• Moore SJ, Buckley DJ, MacMillan A, Marshall HD, Steele L, Ray PN, Nawaz Z, Baskin B, Frecker M, Carr SM, Ives E, Parfrey PS. 2008. The clinical and genetic epidemiology of neuronal ceroid lipofuscinosis in Newfoundland. Clin. Genet. 74: 213–222. PubMed ID: 18684116
  • Rider J.A., Rider D.L. 1988. American journal of medical genetics. Supplement. 5: 21-6. PubMed ID: 3146319
  • Santorelli FM. et al. 2013. Orphanet journal of rare diseases. 8: 19. PubMed ID: 23374165
  • Schulz A. et al. 2004. Annals of neurology. 56: 342-50. PubMed ID: 15349861
  • Sharp JD, Wheeler RB, Parker KA, Gardiner RM, Williams RE, Mole SE. 2003. Spectrum of CLN6 mutations in variant late infantile neuronal ceroid lipofuscinosis. Hum. Mutat. 22: 35–42. PubMed ID: 12815591
  • Vesa J, Hellsten E, Verkruyse LA, Camp LA, Rapola J, Santavuori P, Hofmann SL, Peltonen L. 1995. Mutations in the palmitoyl protein thioesterase gene causing infantile neuronal ceroid lipofuscinosis. Nature 376:584-587. PubMed ID: 7637805
  • Wheeler RB, Sharp JD, Schultz RA, Joslin JM, Williams RE, Mole SE. 2002. The Gene Mutated in Variant Late-Infantile Neuronal Ceroid Lipofuscinosis (CLN6) and in nclf Mutant Mice Encodes a Novel Predicted Transmembrane Protein. Am J Hum Genet 70: 537–542. PubMed ID: 11727201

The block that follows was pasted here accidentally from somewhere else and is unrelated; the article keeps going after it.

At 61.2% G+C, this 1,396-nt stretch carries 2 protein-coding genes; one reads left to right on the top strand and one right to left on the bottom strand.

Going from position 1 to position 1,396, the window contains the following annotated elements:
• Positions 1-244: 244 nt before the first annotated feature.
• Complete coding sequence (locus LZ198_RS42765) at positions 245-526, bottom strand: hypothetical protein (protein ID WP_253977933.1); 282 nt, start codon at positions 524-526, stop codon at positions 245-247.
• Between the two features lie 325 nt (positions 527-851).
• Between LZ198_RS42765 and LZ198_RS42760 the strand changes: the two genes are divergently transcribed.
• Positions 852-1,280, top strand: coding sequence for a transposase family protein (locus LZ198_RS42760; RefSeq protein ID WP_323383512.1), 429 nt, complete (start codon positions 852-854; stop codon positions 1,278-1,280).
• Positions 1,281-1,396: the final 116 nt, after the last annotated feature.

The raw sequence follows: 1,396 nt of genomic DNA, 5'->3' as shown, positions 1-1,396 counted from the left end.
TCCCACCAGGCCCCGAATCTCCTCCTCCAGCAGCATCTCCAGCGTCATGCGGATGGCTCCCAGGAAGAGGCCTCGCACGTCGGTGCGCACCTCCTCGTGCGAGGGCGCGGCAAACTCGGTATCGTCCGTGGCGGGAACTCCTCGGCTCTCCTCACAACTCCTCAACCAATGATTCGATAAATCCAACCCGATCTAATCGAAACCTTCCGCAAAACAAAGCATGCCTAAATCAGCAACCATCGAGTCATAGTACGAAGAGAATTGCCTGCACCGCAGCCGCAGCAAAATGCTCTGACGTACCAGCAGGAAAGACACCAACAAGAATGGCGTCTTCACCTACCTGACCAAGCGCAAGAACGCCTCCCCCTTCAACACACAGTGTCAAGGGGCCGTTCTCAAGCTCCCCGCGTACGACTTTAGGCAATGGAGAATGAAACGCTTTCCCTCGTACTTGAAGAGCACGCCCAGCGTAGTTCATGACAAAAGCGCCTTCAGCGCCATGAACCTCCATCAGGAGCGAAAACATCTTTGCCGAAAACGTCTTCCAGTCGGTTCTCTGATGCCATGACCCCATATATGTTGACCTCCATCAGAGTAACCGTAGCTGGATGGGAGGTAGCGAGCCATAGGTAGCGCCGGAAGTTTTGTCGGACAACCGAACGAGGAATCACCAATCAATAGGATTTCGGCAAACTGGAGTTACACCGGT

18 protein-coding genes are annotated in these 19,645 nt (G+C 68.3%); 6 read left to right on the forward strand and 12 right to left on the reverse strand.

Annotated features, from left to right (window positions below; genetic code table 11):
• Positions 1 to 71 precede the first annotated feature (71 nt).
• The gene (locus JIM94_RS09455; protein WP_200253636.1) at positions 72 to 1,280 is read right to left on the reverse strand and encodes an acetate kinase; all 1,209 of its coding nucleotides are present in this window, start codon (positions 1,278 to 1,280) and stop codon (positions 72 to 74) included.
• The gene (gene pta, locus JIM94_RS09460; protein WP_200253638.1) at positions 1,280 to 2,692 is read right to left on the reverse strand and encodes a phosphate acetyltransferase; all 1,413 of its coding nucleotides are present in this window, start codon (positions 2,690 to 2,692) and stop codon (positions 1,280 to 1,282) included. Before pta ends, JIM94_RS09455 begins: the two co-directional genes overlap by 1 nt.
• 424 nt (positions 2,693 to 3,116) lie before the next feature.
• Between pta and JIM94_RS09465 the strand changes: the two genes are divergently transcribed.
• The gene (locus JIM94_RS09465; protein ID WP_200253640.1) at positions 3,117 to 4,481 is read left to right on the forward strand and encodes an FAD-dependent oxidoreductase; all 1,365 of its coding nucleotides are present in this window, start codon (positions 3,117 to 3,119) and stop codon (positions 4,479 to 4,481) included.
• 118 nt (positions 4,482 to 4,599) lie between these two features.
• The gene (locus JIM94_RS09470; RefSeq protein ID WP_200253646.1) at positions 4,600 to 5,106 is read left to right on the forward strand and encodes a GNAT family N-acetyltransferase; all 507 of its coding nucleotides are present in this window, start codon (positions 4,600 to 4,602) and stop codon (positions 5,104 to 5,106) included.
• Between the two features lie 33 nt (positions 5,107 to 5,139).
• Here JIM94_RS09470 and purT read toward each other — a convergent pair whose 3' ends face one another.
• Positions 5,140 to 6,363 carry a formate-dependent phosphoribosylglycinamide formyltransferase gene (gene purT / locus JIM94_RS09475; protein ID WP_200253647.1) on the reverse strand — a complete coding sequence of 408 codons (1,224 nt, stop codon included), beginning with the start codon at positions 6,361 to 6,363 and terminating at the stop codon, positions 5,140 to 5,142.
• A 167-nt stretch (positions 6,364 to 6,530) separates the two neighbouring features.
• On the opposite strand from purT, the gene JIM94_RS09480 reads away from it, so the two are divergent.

• Williams R.E., Mole S.E. 2012. Neurology. 79: 183-91. PubMed ID: 22778232


Ordering Options

We offer several options when ordering sequencing tests. For more information on these options, see our Ordering Instructions page. To view available options, click on the Order Options button within the test description.

myPrevent - Online Ordering

  • The test can be added to your online orders in the Summary and Pricing section.
  • Once the test has been added log in to myPrevent to fill out an online requisition form.
  • PGnome sequencing panels can be ordered via the myPrevent portal only at this time.

Requisition Form

  • A completed requisition form must accompany all specimens.
  • Billing information along with specimen and shipping instructions are within the requisition form.
  • All testing must be ordered by a qualified healthcare provider.

For Requisition Forms, visit our Forms page

If ordering a Duo or Trio test, the proband and all comparator samples are required to initiate testing. If we do not receive all required samples for the test ordered within 21 days, we will convert the order to the most effective testing strategy with the samples available. Prior authorization and/or billing in place may be impacted by a change in test code.